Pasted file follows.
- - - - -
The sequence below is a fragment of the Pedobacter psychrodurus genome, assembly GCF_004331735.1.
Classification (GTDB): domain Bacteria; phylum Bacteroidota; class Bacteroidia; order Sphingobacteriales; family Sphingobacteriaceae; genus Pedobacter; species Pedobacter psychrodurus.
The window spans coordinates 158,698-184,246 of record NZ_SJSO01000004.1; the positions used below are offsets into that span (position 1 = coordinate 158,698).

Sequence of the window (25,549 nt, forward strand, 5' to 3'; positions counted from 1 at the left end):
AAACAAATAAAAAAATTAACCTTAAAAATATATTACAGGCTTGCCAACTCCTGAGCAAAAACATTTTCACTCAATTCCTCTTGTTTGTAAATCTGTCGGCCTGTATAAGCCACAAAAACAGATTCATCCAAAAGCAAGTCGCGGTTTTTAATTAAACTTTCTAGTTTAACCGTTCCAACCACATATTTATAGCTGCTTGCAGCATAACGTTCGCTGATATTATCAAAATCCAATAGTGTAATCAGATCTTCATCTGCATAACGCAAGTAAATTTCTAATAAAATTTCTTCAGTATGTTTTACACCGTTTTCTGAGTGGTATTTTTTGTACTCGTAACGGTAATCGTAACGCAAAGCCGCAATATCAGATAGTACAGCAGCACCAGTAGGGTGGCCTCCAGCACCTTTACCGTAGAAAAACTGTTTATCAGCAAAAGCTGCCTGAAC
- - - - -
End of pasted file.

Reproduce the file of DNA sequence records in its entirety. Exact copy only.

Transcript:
The sequence below is a fragment of the Pedobacter psychrodurus genome, assembly GCF_004331735.1.
Classification (GTDB): domain Bacteria; phylum Bacteroidota; class Bacteroidia; order Sphingobacteriales; family Sphingobacteriaceae; genus Pedobacter; species Pedobacter psychrodurus.
The window spans coordinates 158,698-184,246 of record NZ_SJSO01000004.1; the positions used below are offsets into that span (position 1 = coordinate 158,698).

Sequence of the window (25,549 nt, forward strand, 5' to 3'; positions counted from 1 at the left end):
AAACAAATAAAAAAATTAACCTTAAAAATATATTACAGGCTTGCCAACTCCTGAGCAAAAACATTTTCACTCAATTCCTCTTGTTTGTAAATCTGTCGGCCTGTATAAGCCACAAAAACAGATTCATCCAAAAGCAAGTCGCGGTTTTTAATTAAACTTTCTAGTTTAACCGTTCCAACCACATATTTATAGCTGCTTGCAGCATAACGTTCGCTGATATTATCAAAATCCAATAGTGTAATCAGATCTTCATCTGCATAACGCAAGTAAATTTCTAATAAAATTTCTTCAGTATGTTTTACACCGTTTTCTGAGTGGTATTTTTTGTACTCGTAACGGTAATCGTAACGCAAAGCCGCAATATCAGATAGTACAGCAGCACCAGTAGGGTGGCCTCCAGCACCTTTACCGTAGAAAAACTGTTTATCAGCAAAAGCTGCCTGAAC